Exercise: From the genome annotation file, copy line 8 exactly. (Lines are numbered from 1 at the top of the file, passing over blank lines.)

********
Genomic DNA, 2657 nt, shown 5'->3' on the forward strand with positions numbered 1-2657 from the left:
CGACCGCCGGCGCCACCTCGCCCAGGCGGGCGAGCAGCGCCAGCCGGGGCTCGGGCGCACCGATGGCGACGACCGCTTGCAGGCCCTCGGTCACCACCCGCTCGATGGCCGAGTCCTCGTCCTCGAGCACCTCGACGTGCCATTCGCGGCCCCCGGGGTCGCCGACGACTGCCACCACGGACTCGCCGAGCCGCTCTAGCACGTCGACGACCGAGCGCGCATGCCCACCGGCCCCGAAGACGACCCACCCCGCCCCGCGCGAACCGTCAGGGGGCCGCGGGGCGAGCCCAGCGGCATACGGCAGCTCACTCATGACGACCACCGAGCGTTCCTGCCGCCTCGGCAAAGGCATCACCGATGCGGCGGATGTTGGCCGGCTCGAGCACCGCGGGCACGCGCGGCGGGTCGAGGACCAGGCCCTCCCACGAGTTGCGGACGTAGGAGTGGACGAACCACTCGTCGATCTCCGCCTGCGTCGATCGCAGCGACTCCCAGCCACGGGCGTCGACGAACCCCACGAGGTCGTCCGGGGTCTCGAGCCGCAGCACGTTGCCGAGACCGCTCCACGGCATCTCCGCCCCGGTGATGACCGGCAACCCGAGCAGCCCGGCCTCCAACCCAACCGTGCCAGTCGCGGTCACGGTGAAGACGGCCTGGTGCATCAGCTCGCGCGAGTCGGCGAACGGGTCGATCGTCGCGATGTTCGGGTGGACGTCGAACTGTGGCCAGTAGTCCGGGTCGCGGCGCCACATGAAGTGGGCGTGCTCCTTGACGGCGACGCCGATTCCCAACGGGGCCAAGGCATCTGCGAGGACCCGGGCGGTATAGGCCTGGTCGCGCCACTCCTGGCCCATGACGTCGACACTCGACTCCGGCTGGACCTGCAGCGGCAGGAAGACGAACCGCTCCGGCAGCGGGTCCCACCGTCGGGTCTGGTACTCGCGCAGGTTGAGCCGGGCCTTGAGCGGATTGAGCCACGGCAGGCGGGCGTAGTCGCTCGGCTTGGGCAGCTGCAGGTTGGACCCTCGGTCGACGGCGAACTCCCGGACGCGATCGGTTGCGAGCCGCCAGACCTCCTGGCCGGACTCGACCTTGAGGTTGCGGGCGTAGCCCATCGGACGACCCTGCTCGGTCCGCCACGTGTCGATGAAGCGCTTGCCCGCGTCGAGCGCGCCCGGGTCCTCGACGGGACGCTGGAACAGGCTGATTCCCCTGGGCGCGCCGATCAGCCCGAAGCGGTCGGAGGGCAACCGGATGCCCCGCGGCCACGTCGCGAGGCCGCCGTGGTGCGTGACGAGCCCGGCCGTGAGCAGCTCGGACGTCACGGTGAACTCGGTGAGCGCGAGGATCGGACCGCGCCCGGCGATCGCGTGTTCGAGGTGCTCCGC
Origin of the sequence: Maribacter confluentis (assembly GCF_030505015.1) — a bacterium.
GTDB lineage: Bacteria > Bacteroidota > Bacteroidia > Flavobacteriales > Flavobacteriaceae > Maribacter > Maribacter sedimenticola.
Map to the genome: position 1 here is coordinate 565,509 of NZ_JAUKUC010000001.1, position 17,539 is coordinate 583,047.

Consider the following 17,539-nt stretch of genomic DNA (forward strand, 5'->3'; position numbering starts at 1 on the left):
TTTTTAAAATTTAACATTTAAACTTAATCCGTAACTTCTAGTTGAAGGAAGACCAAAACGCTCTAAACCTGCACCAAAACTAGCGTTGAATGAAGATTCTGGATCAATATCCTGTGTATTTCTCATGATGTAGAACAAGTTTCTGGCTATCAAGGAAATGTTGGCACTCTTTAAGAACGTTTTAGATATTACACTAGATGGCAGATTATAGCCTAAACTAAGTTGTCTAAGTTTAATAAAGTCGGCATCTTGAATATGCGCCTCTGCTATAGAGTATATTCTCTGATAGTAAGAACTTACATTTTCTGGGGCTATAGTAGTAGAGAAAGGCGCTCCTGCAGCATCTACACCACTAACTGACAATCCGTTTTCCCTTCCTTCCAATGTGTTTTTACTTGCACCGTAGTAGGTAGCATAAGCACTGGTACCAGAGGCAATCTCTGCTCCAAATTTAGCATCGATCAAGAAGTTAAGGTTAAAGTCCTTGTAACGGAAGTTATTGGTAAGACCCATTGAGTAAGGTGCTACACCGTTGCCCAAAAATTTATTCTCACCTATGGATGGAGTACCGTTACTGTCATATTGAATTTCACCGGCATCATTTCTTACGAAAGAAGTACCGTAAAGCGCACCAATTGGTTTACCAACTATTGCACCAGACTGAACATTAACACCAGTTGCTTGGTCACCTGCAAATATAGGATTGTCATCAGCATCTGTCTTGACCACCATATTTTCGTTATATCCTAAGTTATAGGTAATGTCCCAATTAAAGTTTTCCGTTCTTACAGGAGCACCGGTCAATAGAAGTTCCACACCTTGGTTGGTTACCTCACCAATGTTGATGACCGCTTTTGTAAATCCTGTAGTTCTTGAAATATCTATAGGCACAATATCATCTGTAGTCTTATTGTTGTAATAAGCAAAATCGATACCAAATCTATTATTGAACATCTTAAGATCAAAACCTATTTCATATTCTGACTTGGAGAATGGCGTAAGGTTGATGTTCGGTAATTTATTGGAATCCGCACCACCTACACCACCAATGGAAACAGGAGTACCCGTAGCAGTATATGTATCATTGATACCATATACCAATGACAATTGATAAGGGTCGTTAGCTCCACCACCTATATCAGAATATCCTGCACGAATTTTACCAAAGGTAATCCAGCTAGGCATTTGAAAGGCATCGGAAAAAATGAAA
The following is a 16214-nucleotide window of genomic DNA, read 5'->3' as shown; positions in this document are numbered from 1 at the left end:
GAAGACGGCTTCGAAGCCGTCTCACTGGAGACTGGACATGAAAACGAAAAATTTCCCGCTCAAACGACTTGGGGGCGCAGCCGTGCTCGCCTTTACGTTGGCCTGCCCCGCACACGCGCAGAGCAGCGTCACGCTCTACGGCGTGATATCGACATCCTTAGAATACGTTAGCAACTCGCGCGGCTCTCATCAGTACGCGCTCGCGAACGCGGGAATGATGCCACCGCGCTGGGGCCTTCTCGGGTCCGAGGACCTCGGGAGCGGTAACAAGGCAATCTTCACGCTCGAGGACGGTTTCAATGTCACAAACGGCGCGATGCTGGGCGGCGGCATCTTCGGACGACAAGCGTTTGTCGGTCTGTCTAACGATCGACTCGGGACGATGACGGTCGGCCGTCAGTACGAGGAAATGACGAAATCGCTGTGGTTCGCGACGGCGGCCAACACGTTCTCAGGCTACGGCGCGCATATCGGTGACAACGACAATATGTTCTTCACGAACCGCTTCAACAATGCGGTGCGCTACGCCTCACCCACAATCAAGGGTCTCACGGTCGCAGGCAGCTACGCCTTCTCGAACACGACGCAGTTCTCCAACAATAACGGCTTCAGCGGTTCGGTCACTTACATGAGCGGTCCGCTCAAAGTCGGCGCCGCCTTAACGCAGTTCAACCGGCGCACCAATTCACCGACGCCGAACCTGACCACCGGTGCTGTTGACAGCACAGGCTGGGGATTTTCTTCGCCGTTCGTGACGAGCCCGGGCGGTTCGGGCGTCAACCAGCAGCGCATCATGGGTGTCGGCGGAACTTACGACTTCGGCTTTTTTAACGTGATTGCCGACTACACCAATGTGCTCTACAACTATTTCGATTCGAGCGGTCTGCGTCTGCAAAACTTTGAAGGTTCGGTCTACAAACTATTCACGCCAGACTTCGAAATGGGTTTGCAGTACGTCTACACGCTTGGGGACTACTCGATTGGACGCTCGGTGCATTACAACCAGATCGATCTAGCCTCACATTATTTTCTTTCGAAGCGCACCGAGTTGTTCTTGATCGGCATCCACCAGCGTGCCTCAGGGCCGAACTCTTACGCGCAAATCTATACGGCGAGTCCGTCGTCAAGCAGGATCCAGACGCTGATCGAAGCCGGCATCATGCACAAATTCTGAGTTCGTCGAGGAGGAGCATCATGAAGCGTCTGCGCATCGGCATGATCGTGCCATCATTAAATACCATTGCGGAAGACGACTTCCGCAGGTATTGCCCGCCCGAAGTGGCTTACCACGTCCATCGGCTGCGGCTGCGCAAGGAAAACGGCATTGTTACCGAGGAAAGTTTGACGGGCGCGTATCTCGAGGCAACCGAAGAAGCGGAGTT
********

The following is a 16214-nucleotide window of genomic DNA, read 5'->3' as shown; positions in this document are numbered from 1 at the left end: